A New Look at Interdog Household Aggression

Updated: Dec 2, 2018


Most cases of interdog household aggression involved same sex pairs and the majority of cases involved female dogs. Half of the cases required veterinary attention prior to treatment. Instigators of aggression were typically younger and the second dog in the home. Owner presence was a major trigger for fighting. A proportion of dogs in the study had risk factors (multiple owners, adopted after the sensitive period for socialization, acquired from a shelter or pet shop, orphaned, the single puppy in a litter). Many dogs had other issues with social interactions involving fear and aggression, or phobias. Owners were generally compliant. The total number of fights, frequency of fighting, and severity of fighting was significantly reduced following treatment. Effective treatment recommendations included a leadership program to create consistent interactions with the owner, mood-stabilizing medication, and creating a hierarchy between the dogs.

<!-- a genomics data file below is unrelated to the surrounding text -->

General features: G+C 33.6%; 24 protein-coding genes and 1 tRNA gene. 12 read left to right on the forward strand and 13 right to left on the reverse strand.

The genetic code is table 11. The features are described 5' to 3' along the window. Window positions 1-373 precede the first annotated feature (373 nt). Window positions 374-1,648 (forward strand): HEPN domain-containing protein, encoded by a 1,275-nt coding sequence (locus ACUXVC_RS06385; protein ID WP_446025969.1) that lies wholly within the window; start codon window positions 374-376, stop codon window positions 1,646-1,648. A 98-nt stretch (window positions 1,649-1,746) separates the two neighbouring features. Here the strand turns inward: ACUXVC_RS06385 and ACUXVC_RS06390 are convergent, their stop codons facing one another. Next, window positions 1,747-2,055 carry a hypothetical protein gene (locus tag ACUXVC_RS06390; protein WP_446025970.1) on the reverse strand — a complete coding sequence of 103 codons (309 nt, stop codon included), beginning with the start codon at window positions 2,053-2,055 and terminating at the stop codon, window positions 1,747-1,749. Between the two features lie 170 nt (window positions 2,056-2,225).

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Note:

Dr. Kathryn Wrubel is now affiliated with Intown Veterinary Group, Inc.,

Animal Behavior Services, 247 Chickering Road, North Andover, MA 01845

Dr. Louise Maranda is now affiliated with University of Massachusetts Medical School, Division of Clinical Research, 55 Lake Avenue North, Worcester, MA 01655

Corresponding Author: Dr. Nicholas H. Dodman

nicholas.dodman@tufts.edu

Kathryn M. Wrubel1, PhD, Alice A. Moon-Fanelli¹, PhD, CAAB

Louise S. Maranda² MVZ, MSc, PhD, Nicholas H. Dodman¹, BVMA, DACVB


Department of Clinical Sciences¹

Department of Environmental and Population Health²

Tufts University Cummings School of Veterinary Medicine

200 Westborough Road

North Grafton, MA 01581

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